Ner (djner) wrote,

The morning after arrival in which I speak of cream cheese cloud and more of what I'm doing here

I squandered one of my last ... well check that ... my last opportunity to really sleep in. For some reason, whether or not I'm in the central or the eastern timezones, I wake up at 5:30 or before. This hasn't been something I've done forever, just in the past few months of job hunting and general stress.

And now, since I live, breathe, and sleep dog, I now commence my tradition of writing dog. It should be noted that I almost put--in my litany of the emersion of the dog--that we eat dog here. I hastily deleted it, as it thrust sad images in my head, further blotting out turkey and gravy with home made cranberry sauce and that extremely tasty and so glorious cream cheese cloud.

Cream cheese cloud warrants a paragraph--a section even--in itself. When I came here my first time, it was my absolute favorite of all desserts, and I don't know why a forgot about it until tasting of the ambrosia. It's not cream cheese--cream cheese is boring compared to cream cheese cloud. Close your eyes, and travel with me now. If necessary, take your computer and/or wireless keyboard, get into a comfie chair and dream. Note: if you're not blind, like most people reading this, close your mind's eyes. Picture cream cheese. Ok now picture it whipped into a white blizzard frenzy. Picture this frenzy collect into a mass, much like whipped cream. Add some sugar to that exquiziteness, and put it onto a plate in a glob. Glob isn't a good word for THE CLOUD, blobs don't exist here, they must be well-shaped, and ornately decorated. Make a little hole in your cloud and let goodness rain forth from heaven ion the form of cherries. Thinking of this, writing about this, dreaming about this ... cloudy tastiness, puts a smile on my face every time and always transports me to my happy place. Perhaps the cheese cloud has been expertly engineered by the nicely underappreciated dietary staff to help us people who are due to get their second dog forget all of our worries and float off onto a cloud of bliss.

Anyway, moving on. I'm sure I'll talk about breakfast, lunch, dinner, and ... and ... ok I'll stop now.

Last night, we had the general rules and regs lecture along with other things I'll describe further down. We also talked about the mindset that those who are here must have, not only for you to adjust and work with your new dog, but most importantly, for the dog to get used to working with a real human. All this talk I've been spouting about the amazing food is all well and good. I'm enjoying meeting all of the new people in class. The most important thing however, is that I'm here to work with a dog. I think of it this way. I'm going to try to be as focussed as possible because my life simply depends on it. If I am lackluster in my learning and working while I'm here, and if I slack off on some things, it could be detrimental. I'm here so that I can trust a dog to not go when I tell him/her to. What I mean is that the dog has to trust me to follow my commands to get us where we need to be, but we've got to build up a rapport as a team enough so that if I tell the dog to do, and a red corvette speeds out in front of us, intent on killing us, the dog will not let us move forward.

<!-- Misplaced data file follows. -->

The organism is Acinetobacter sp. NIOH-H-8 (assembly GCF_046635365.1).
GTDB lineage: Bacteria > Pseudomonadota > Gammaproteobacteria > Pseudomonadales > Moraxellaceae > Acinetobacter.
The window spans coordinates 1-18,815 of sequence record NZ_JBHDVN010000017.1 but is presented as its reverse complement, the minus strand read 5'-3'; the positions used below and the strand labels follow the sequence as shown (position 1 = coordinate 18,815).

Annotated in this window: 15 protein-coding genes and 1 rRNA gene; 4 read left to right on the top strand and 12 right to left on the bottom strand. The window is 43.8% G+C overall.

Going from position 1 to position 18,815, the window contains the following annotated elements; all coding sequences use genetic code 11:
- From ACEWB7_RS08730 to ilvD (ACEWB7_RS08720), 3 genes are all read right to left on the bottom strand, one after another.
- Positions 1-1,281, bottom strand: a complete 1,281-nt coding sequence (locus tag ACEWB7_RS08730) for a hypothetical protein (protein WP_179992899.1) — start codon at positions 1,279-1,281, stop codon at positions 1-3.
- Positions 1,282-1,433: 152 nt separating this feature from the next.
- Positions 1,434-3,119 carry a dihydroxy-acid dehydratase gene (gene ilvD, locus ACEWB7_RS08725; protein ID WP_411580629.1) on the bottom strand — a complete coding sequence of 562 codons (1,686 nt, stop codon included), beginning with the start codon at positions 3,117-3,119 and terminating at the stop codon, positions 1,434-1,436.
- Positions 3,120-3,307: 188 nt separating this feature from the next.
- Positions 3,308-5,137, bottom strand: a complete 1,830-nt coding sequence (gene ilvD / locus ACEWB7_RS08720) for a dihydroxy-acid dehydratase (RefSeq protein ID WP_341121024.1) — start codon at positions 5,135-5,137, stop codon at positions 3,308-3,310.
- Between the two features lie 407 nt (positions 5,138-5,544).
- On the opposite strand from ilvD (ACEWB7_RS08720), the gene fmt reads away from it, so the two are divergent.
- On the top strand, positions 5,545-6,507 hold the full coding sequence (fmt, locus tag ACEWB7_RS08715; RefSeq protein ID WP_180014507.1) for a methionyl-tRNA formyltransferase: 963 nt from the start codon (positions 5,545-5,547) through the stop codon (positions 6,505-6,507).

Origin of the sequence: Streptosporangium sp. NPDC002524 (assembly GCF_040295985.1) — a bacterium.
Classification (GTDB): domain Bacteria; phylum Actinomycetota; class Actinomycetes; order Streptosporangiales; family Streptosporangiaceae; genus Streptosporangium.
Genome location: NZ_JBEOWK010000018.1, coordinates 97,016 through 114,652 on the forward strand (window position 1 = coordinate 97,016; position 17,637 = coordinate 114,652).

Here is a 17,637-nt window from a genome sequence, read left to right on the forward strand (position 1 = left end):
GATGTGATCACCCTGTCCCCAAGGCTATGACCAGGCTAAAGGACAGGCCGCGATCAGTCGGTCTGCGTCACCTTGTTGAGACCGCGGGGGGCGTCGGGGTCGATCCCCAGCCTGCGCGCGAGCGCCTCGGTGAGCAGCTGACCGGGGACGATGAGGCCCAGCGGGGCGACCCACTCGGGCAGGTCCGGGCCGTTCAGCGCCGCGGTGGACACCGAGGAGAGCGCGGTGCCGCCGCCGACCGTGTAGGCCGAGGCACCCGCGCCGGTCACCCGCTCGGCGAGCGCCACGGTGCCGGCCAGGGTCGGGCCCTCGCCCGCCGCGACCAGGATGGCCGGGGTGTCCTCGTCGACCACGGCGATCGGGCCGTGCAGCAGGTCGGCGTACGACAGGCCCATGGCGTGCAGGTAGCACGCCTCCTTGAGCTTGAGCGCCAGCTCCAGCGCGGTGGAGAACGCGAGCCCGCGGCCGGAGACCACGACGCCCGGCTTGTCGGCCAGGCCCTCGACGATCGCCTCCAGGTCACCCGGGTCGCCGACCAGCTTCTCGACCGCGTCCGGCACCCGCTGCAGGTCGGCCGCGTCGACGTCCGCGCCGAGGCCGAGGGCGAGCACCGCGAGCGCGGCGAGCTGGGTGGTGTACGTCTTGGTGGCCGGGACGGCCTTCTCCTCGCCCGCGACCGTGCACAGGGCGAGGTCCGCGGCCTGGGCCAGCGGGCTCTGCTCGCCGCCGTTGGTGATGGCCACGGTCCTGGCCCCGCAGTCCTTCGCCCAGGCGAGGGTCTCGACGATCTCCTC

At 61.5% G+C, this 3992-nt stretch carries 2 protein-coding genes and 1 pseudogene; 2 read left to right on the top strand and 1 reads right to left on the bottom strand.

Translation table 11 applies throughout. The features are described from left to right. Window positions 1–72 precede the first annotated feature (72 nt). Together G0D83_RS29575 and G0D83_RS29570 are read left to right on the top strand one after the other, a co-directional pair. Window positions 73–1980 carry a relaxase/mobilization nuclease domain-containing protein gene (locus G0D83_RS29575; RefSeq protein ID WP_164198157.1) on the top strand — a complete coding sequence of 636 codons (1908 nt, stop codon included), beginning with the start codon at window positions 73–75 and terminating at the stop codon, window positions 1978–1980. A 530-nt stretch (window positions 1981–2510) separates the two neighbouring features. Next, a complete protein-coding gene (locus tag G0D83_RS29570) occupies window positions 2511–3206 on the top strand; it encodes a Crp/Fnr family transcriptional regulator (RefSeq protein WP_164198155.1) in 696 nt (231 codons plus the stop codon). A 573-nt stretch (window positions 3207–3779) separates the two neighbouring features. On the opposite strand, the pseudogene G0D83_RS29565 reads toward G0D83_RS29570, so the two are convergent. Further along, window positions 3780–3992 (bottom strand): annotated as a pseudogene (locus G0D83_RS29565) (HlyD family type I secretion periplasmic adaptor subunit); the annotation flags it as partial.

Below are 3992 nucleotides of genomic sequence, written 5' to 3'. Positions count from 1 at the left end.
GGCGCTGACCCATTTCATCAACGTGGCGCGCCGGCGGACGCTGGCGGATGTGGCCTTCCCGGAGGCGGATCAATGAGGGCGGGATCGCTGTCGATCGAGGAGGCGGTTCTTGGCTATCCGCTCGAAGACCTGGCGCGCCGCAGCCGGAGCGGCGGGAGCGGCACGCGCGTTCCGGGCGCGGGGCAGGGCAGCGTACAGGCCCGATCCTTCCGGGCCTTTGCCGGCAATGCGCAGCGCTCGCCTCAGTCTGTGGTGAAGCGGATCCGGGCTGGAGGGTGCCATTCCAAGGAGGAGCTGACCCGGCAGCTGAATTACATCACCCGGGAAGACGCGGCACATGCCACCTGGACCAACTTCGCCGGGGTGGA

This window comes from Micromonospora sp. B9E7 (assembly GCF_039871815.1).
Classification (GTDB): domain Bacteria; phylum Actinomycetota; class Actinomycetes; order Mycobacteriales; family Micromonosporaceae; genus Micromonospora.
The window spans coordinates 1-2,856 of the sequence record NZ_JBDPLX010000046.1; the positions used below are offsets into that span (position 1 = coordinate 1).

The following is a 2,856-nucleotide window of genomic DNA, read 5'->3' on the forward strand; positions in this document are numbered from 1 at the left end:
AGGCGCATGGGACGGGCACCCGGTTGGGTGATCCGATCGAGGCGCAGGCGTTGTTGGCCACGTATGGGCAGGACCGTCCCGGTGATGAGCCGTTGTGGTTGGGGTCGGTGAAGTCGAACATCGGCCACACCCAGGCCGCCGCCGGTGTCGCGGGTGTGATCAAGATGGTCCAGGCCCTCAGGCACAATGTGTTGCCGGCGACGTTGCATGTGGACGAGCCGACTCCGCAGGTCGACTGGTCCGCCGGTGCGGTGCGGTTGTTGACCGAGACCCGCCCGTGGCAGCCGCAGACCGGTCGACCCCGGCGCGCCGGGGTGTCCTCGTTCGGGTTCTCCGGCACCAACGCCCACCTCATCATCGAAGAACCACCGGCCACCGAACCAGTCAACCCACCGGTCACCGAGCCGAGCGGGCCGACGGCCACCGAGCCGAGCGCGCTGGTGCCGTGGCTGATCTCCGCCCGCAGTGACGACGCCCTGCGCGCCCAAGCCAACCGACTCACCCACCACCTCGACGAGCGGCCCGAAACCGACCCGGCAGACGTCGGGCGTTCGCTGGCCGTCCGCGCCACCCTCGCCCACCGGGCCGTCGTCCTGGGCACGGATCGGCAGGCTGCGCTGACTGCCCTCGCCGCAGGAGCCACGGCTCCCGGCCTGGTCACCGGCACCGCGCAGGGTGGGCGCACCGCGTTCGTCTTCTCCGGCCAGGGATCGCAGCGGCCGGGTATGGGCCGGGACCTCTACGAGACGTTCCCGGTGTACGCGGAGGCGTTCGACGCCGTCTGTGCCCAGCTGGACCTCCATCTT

After introducing each other, which always takes longer than you hope it will but is still really enjoyable, we got our first set of equipment--a new wire brush and comb for grooming, a very new feeling leash, and a steel cable tiedown which clips ont a ring by the bed. I'm not the only one that's not from close by here--we've got people from California, North and South Carolina, Missouri, and even Arizona, but most people in this class are from the northeast.

After the meeting, I got intoa spirited discussion with a few of my classmates about disability advocacy, learning science, what I do and have done with chemical engineering, and of course, dog stuff. Oscar is the Spanish speaking instructor, and he hung out with us to talk shop and tell us how he teaches people who speak Spanish. It's truly amazing how lucky we are to live in a country that allows dogs into most public places.

Fun facts about the Spanish speaking dog training process: There's someone in our class who doesn't speak much English. She's from Puerto Rico, aand lives in a relatively small town outside of the capital. Apparently, it wouldn't be a good idea to work a male dog in that area because of street dogs, bent on competition and general mayhem. Also, Oscar teaches the dogs in English, and they respond to English commands and not Spanish ones.

Today will be a really busy one. We've got to do two Juneau walks, one around here I think, and one in town. Then, in the afternoon sometime, we'll actually get to play with one of the dogs from the kennels. There's always a chance that it could go to someone from our class, but last time this didn't happen. We'll go over things like corrections and how to very generally handle a dog.

Tomorrow is the big day, so I'll be buckling down getting myself ready mentally to get this new creature of amazement. I'm still not ready, and I'm still having anxiety about having to get used to getting a new dog, but I'll be ok ... I better be ok, there's no turning back now.

I smell breakfast, and the dogs are barking in the kennels, so it could be time for them to eat. I know there's definitely a breakfast in my future, that's for sure.

More when I have it.
Tags: the seeing eye

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